Re: [OPE] One party state?

From: Alejandro Agafonow <>
Date: Sun Jun 07 2009 - 10:01:28 EDT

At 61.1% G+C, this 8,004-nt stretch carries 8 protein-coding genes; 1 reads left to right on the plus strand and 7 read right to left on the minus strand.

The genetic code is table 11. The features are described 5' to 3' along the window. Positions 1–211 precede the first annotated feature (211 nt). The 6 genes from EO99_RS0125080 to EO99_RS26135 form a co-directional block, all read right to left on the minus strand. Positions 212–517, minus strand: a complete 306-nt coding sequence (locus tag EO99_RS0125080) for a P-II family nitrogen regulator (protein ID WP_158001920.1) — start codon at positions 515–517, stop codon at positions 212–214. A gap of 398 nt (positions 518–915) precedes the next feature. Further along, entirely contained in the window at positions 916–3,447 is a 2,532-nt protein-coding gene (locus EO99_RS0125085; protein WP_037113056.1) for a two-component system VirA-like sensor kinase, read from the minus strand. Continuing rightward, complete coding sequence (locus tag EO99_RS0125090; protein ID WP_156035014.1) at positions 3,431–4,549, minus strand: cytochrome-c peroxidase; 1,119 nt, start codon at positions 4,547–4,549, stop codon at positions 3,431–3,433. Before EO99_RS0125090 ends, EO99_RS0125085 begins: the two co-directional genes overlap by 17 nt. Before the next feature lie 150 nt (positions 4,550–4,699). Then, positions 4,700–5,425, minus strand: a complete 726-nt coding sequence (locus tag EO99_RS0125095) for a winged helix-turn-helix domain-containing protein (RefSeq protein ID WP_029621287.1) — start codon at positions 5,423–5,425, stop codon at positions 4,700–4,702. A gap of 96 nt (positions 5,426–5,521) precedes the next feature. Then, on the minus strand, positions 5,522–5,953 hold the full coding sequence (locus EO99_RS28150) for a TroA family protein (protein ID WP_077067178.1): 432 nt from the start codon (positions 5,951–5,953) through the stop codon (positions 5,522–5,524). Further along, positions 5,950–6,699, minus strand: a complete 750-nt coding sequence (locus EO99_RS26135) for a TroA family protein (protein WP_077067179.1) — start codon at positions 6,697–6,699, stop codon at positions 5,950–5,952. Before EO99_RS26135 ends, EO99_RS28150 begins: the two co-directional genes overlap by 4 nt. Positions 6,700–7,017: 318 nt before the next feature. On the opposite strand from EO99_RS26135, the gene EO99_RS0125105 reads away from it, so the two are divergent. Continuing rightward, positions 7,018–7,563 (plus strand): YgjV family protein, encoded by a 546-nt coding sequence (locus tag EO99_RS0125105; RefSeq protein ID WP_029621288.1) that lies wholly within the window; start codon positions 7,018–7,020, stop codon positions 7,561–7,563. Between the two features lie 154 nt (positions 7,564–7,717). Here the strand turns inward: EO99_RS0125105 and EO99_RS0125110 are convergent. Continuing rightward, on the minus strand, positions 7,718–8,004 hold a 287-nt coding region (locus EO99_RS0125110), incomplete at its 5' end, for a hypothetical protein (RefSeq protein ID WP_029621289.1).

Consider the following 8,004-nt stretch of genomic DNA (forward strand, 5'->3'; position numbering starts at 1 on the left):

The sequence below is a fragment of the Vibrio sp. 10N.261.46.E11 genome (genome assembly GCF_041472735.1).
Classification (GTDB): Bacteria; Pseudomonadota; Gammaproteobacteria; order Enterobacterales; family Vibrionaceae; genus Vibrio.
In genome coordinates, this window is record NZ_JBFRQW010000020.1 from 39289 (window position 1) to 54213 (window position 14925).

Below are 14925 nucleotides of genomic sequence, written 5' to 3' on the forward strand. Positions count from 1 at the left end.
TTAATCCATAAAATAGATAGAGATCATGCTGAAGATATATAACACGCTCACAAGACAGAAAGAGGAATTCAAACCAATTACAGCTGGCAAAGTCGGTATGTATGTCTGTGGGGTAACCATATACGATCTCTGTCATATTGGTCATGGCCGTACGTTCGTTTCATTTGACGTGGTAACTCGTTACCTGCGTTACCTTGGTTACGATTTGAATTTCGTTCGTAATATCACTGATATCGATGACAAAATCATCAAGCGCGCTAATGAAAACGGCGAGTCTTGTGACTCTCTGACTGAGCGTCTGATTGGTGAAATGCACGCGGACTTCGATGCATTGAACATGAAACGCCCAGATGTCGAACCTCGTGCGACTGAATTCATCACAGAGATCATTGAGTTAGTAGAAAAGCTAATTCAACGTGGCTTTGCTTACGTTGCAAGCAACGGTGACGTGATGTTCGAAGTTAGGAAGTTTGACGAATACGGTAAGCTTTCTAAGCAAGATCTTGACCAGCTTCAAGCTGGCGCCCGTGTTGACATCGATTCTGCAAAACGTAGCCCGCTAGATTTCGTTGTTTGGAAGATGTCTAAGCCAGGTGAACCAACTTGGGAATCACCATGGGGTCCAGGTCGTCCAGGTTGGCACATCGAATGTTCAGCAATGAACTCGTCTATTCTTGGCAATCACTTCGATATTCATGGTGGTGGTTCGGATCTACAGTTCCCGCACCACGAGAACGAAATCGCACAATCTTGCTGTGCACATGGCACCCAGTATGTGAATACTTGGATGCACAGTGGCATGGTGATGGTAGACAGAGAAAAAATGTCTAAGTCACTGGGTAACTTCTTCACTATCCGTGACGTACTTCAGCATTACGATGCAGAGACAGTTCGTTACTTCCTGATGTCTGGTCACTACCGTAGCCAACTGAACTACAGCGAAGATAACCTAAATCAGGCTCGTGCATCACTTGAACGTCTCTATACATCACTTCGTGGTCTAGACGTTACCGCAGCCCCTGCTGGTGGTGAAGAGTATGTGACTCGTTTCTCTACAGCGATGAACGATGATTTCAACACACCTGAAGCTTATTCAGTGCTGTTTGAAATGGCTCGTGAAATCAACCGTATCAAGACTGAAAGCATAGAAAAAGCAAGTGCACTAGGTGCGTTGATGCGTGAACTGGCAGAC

Jerry, it’s clear from my argument that you had to read *Chile between 1930 and just [before] Pinochet in 1970s*. Try not to distortthe discussion taking advantage of a misstype. At least you could check with me before.   The problem Jerry is that you are an apologist of left wing dictators. How can anyone have a rational discussion with you about what a democracy is.   Regards, A. Agafonow ________________________________ De: GERALD LEVY <> Para: Outline on Political Economy mailing list <> Enviado: domingo, 7 de junio, 2009 13:34:58 Asunto: RE: [OPE] One party state? > 2) This shows a lack of historical literacy. Democracy is not a European monopoly and we > repeatedly find historical periods where European and North American countries equate to > the more hostile developing dictatorships while, at the same time, we find developing > countries fulfilling advanced democratic criteria. For example, [...] Chile between 1930 > and just after Pinochet in 1970s, Alejandro: While you are lecturing others on their lack of historical literacy, let's remember that Pinochet was President of what has been called the junta government from 1973 to 1981, President of Chile from 1974 to 1990 and Commander-in-Chief of the Chilean Army from 1973 to 1998. It is not surprising to me, though, that you are confused concerning dates and events in Chile since a critical assessment of events that led to the junta would undercut your abstract and naive ruminations conceptions about democracy and show the need to contextualize the question of democratic forms in terms of history, class, and international relations (and that includes imperialism). > and Venezuela between 1958 and 1980s. When there was a dictatorship of the bourgeoisie. Now the bourgeoisie and their apologists view the country as less democratic because their exclusive franchise over government policy has been ended. Nothing could be more unjust and undemocratic to the elite than the prospect of the poor and working class having more of a say in government policy than they do. It was the same way in Cuba: the wealthy elite screamed and hollered about the alleged lack of democracy when their wealth and power was taken away from them. Most tragically and unfairly, their democratic rights to exploit the Cuban masses, live the lifestyle of the rich and famous, and sell national resources and autonomy to multinational corporations and foreign states was taken away from them. In solidarity, Jerry_______________________________________________ ope mailing list

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